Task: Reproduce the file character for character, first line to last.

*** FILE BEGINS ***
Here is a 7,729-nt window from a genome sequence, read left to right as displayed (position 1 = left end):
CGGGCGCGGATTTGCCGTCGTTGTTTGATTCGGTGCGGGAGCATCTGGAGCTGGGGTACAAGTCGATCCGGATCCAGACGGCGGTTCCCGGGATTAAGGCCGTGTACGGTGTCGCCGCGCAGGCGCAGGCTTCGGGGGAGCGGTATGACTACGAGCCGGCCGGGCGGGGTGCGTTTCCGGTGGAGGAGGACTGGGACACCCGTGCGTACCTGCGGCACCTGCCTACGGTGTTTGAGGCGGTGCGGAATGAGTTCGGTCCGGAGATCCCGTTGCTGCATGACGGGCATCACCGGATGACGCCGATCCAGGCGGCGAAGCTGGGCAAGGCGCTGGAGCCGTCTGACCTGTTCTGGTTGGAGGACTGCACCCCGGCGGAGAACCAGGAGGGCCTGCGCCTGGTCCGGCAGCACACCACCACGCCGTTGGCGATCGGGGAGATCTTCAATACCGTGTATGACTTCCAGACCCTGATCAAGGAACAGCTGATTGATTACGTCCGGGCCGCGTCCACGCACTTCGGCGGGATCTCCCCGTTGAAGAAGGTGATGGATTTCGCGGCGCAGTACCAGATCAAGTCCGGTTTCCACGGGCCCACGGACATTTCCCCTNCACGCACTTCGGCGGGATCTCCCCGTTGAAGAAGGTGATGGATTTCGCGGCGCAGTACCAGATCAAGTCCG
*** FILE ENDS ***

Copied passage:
Here is a 7,729-nt window from a genome sequence, read left to right as displayed (position 1 = left end):
CGGGCGCGGATTTGCCGTCGTTGTTTGATTCGGTGCGGGAGCATCTGGAGCTGGGGTACAAGTCGATCCGGATCCAGACGGCGGTTCCCGGGATTAAGGCCGTGTACGGTGTCGCCGCGCAGGCGCAGGCTTCGGGGGAGCGGTATGACTACGAGCCGGCCGGGCGGGGTGCGTTTCCGGTGGAGGAGGACTGGGACACCCGTGCGTACCTGCGGCACCTGCCTACGGTGTTTGAGGCGGTGCGGAATGAGTTCGGTCCGGAGATCCCGTTGCTGCATGACGGGCATCACCGGATGACGCCGATCCAGGCGGCGAAGCTGGGCAAGGCGCTGGAGCCGTCTGACCTGTTCTGGTTGGAGGACTGCACCCCGGCGGAGAACCAGGAGGGCCTGCGCCTGGTCCGGCAGCACACCACCACGCCGTTGGCGATCGGGGAGATCTTCAATACCGTGTATGACTTCCAGACCCTGATCAAGGAACAGCTGATTGATTACGTCCGGGCCGCGTCCACGCACTTCGGCGGGATCTCCCCGTTGAAGAAGGTGATGGATTTCGCGGCGCAGTACCAGATCAAGTCCGGTTTCCACGGGCCCACGGACATTTCCCCTNCACGCACTTCGGCGGGATCTCCCCGTTGAAGAAGGTGATGGATTTCGCGGCGCAGTACCAGATCAAGTCCG